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To Night Owl From Dogfish

Book review by
Andrea Beach, Common Sense Media
To Night Owl From Dogfish Book Poster Image
Sweet, funny tween tale of friendship and family.

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A lot or a little?

The parents' guide to what's in this book.

Educational Value

Occasional bits of information on a wide range of topics, like what people in China call their country, a couple of word origins, what kind of fish a dogfish is.

Positive Messages

Real friendship means sharing not just good things, but also bad things openly and honestly; sharing bad things maybe even brings you closer. Don't listen to anyone who tries to tell you what a family is or isn't; listen to your own heart. It's OK if even the very best of friends sometimes get annoyed with each other, or sometimes want to do different things; real friendships are strong enough for that.

Positive Role Models & Representations

Bett, who's African American, is brave, curious, makes things she wants happen in her life. She sees the world in a unique way, figures things out for herself. Although her motives are good, she breaks rules, puts herself in dangerous situations but learns from consequences. Avery, who's white, has a more cautious, academic way of learning and looking at the world. She has anxiety issues, is afraid of a lot of things, but very bravely tries things out that are scary, and ultimately learns she's capable of more than she thought. Both girls are only children of single gay dads; adults in their lives are loving, caring, supportive.

Violence

A serious boating accident happens when tweens ignore safety rules. Blood in the water is mentioned. Consequences are serious and life changing, but there's a positive resolution.

Sex

One character was born to two dads by a surrogate; it's mentioned but not explained that she's the biological daughter of one of her dads. Some issues about surrogacy and legal issues mentioned. A first period is described as scary. Brief speculation about a same-sex relationship. A same-sex romance between two adults is a prominent plot element without mentioning anything specifically sexual about the relationship. Daughter of same-sex couple briefly mentions past verbal harassment.

Language
Consumerism

A few tech and other random products mentioned.

Drinking, Drugs & Smoking

What parents need to know

Parents need to know that To Night Owl From Dogfish, by Holly Goldberg Sloan and Meg Wolitzer, is a sweet tale of two girls who become best friends online. It'll appeal to reluctant readers, thanks to the short, breezy way the story is told by email and letter exchanges. Discussing the way the main characters start exchanging emails would provide an opportunity to talk to your kids about online communication with strangers. The two 12-year-old main characters are good role models in different ways. Bett is smart and proactive, and she and her family provide positive representations for African Americans. Avery is a good model for careful consideration and overcoming fears and dealing with anxiety. A same-sex romance between adults is a major plot element, but nothing specifically sexual is mentioned. Giving up custody of a child is an important part of the story. A boating accident mentions blood in the water and creates tension and suspense, but there's a safe resolution. A first period is described as scary. There are lots of positive messages about friendship and family, and seeing each other through good times and bad.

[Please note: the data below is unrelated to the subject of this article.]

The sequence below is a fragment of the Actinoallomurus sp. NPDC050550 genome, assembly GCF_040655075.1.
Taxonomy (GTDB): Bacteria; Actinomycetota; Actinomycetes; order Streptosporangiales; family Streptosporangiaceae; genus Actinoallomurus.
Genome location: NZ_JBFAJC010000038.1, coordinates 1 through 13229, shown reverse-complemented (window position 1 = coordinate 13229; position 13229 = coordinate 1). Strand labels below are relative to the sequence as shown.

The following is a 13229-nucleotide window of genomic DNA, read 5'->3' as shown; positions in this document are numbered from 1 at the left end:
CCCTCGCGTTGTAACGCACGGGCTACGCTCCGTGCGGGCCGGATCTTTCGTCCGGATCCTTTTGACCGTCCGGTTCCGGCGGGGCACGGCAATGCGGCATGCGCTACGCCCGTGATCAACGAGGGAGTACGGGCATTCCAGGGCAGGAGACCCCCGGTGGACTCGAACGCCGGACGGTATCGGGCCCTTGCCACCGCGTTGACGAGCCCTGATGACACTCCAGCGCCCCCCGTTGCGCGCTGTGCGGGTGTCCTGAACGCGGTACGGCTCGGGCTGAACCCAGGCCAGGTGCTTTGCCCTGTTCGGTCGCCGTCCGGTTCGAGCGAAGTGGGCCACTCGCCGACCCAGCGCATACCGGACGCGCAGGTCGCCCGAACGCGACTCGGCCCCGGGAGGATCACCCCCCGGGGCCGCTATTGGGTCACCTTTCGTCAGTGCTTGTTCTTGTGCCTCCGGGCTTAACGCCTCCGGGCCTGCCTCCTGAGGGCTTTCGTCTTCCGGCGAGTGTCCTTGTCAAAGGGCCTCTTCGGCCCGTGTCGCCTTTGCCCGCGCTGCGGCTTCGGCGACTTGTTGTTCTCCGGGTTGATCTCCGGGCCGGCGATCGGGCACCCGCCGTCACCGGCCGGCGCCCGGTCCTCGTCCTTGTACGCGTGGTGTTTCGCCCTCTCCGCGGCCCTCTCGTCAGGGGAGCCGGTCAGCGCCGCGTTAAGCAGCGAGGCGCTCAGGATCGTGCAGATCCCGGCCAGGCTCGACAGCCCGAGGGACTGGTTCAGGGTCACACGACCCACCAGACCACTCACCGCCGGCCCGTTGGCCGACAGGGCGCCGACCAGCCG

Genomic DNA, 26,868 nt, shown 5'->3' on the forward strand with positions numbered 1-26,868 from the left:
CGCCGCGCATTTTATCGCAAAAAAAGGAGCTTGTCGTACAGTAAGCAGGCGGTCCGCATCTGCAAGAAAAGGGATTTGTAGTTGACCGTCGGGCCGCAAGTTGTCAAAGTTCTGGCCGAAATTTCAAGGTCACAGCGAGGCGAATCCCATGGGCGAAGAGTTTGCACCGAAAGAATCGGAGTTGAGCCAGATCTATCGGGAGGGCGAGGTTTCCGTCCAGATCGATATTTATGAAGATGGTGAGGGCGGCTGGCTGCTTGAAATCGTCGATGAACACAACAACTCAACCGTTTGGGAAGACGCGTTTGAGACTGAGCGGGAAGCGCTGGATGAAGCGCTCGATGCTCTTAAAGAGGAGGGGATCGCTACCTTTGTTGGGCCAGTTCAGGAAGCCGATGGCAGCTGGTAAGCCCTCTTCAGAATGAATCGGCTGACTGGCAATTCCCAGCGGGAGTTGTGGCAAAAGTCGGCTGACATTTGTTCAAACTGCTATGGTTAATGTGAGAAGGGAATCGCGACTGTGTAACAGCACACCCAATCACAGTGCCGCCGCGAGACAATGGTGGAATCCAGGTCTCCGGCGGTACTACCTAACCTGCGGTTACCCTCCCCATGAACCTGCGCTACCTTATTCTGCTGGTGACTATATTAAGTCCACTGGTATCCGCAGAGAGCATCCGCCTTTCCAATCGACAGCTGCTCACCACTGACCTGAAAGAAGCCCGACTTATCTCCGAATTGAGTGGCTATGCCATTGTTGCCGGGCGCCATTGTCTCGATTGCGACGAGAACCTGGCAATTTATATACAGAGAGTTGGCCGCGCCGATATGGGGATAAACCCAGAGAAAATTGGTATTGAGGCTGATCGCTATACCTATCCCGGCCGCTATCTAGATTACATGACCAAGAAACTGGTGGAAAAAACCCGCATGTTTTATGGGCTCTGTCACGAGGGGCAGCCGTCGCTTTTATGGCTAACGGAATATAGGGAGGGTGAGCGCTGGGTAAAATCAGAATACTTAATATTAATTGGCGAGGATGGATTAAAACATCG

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What's the story?

TO NIGHT OWL FROM DOGFISH tells how two 12-year-old girls with opposite personalities, and who live on opposite sides of the country, become best friends, and maybe even family. At first the two resist their fathers' attempts to bring them closer together, but they eventually warm up to each other and learn that they actually make a pretty good team. Through summer camp adventures and meddling in their fathers' romance, they learn what if means to be a family, and what it takes to be a friend.

Is it any good?

Veteran authors Holly Goldberg Sloan and Meg Wolitzer have teamed up to create a sweet, funny, and touching story of tween friendship and the ties that bind. To Night Owl From Dogfish is told exclusively through email exchanges and letters, unfolding the story from interesting points of view. The light, breezy format also adds a lot of appeal for reluctant readers.

Tweens will easily relate to the authentic, distinct voices of Avery and Bett as they explore what family and friendship mean through their dads' romance, and reunite with long-lost and distant loved ones. The plot is well constructed to keep the pages turning. Be sure to have a tissue handy for Avery and Bett's wedding toast.

Talk to your kids about ...

  • Families can talk about how To Night Owl From Dogfish starts out with an email from a stranger. Why does Avery trust that Bett is who she says she is? What could go wrong communicating with someone that way? What are your family's rules about email, texting, and social media?

  • What are Avery's and Bett's character strengths? What do you like about them? What are their weaknesses?

  • What do you think makes a family? What about a good friend? How can families and friendships help you through hard times?

Book details

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